GREEN library kids’ event today & Roman Empire stuff

“Get Your Green On” Thursday, May 14th @ 3:30 pm, Main library We celebrate Children’s Book Week (May 11-17) as the library goes green. Children will receive a special seed packet just for checking out 5 books. Children will decorate a recycled cup and plant some seeds in it to grow a plant.

I just got home from tutoring at school.  When I got there, the kids were watching a Brain Pop video about Cleopatra.  The boy I was working with had lots of questions about “why did she kill herself?”, “why did they build pyramids?”, “what happened to the Roman empire?” and I tried to give him some insight into the whole Roman Empire thing.  I’m not sure I’m qualified, without reading up more, first, but I’m glad he was so interested.  Not sure how I can get that interest to translate into helping him read better… Mr. Hanna told me that he wasn’t positive that it is true, but it is rumored (off to look it up soon!) that the Roman chariots made such indelible ruts in the roads/tracks, that in all the countries where they ruled, wagons were made in the same dimensions so they could ride in the ruts.  And that this carried over even into the new world, as the Connestoga wagons had the same axel/wheel spacing and so do railroad tracks.  FASCINATING!  LMK if you have info on this, as, while I am going to look it up, I can’t do it right this second because I have other work to get done today.

Did find this:From http://www.naciente.com/essay94.htm 

American railroad tracks are 56.5″ wide (the “gauge”) because the English built the first railroads in America and they used that width. Why did they use that width? Because the first rail lines were built by the same people who built the pre-railroad tramways, and that’s the gauge they used. Why did “they” use that gauge then? Because the people who built the tramways used the same jigs and tools that were used for building wagons which used that wheel spacing.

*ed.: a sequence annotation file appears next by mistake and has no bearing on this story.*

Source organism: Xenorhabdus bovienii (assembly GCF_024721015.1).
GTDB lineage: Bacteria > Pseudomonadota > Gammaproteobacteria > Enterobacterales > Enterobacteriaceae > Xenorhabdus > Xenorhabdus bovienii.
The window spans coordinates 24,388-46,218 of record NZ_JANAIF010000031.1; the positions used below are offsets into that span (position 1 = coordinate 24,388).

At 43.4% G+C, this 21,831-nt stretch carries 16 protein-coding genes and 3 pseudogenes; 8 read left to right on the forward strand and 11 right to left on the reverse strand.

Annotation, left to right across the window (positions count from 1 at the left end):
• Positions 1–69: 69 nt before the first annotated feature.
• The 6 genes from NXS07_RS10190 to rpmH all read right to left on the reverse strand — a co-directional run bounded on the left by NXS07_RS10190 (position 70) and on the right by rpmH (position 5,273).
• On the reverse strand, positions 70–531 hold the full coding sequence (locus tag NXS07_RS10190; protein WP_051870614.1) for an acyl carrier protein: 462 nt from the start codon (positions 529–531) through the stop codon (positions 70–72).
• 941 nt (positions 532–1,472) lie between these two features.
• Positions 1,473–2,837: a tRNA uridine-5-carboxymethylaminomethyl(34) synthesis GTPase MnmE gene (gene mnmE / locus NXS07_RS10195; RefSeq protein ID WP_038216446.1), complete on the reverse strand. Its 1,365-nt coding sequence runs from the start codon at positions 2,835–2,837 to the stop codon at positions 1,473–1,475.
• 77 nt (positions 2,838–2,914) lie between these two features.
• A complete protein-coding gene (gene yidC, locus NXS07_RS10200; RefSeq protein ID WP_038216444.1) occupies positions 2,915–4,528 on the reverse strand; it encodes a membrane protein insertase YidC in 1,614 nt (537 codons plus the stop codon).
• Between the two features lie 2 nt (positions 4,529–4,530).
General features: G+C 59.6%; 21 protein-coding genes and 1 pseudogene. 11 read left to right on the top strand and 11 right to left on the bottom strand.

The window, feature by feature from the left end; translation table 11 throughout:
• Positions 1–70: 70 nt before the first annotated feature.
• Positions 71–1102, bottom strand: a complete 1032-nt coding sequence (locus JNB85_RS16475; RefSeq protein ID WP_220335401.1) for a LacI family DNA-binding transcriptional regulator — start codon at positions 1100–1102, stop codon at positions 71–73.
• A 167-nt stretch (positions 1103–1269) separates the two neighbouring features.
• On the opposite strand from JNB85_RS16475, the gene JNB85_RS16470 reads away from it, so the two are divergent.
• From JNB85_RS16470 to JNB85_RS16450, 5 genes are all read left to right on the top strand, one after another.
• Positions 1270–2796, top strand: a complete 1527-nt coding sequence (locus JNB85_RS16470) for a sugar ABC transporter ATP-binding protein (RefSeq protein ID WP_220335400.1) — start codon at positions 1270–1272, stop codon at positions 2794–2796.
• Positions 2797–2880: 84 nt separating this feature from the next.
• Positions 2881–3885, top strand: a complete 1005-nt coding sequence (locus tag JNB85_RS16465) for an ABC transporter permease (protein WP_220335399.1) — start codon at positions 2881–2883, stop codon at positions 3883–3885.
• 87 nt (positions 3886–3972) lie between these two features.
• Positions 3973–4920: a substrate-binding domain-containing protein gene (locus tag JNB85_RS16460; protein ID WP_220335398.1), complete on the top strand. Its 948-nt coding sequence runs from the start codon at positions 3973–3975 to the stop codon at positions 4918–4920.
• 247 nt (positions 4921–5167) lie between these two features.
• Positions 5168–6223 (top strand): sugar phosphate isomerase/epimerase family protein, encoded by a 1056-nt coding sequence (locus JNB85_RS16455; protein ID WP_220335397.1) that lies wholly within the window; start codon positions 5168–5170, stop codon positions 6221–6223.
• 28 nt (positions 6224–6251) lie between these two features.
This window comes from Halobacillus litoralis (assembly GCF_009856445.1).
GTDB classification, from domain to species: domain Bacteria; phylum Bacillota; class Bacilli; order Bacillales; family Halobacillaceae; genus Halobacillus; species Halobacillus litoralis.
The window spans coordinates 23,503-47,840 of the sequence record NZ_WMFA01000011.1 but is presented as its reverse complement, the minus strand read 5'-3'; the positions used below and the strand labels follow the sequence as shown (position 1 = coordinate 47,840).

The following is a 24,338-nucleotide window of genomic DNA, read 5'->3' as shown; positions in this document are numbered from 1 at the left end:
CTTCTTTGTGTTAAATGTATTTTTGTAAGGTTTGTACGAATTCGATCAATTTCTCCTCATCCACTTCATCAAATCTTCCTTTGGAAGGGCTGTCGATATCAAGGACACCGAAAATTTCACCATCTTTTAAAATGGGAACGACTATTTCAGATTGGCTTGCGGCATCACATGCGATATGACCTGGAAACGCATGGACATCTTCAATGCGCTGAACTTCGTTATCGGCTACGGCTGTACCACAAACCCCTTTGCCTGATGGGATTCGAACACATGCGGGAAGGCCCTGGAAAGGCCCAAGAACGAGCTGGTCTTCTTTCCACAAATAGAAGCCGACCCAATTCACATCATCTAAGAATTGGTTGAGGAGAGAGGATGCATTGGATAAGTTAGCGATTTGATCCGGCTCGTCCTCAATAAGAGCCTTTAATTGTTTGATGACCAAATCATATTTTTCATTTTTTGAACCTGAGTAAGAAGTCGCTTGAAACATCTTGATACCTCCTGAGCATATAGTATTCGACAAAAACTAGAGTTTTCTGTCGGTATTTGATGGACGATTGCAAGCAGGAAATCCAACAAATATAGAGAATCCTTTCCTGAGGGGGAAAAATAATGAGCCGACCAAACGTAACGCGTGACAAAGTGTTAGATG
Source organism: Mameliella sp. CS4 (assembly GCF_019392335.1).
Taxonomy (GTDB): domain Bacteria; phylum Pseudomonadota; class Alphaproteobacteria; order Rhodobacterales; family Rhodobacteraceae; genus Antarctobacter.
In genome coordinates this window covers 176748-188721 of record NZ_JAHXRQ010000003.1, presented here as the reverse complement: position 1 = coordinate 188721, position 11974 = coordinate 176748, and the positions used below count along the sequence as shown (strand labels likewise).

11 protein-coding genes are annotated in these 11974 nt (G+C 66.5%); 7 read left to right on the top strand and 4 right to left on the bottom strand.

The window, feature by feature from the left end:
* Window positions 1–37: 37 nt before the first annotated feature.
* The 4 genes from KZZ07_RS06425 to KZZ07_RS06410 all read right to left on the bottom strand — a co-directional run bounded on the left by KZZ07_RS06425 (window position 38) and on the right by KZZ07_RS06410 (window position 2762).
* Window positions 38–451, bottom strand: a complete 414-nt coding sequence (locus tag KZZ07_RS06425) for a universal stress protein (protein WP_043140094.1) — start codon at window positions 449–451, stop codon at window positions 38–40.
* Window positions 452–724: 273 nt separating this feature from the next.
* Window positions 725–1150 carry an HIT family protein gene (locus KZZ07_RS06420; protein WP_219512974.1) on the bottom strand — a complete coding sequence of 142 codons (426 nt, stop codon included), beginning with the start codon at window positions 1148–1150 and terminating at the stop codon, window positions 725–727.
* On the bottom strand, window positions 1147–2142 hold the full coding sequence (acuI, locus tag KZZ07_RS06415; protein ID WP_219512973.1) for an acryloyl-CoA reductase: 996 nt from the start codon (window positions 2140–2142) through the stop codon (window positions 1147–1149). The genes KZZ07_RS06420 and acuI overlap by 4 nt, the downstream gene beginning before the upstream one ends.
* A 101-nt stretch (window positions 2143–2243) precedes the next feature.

Why did wagons have that particular odd wheel spacing? Because older wagon ruts throughout England used that spacing, and if they changed it, wagon wheels would break by either falling into or being forced out of the old ruts, which were 56.5″ wide.

The old ruts were that size because the roads were built by the Romans, who arrived in England in 54 BC and left about 400 AD. Their wagons, and their chariots before their wagons, used that spacing, and that spacing was used all over Europe and wherever Rome conquered, because their wagons used the identical wheel base everywhere. So the modern railroad track width derives from the Roman chariot.

Why was the Roman chariot track width 56.5″? Because that was the width of a chariot that would equal the width of two “standard” Roman horses. Thus, wagon and horses would fit through the same narrow street. Specifications and bureaucracies live forever!

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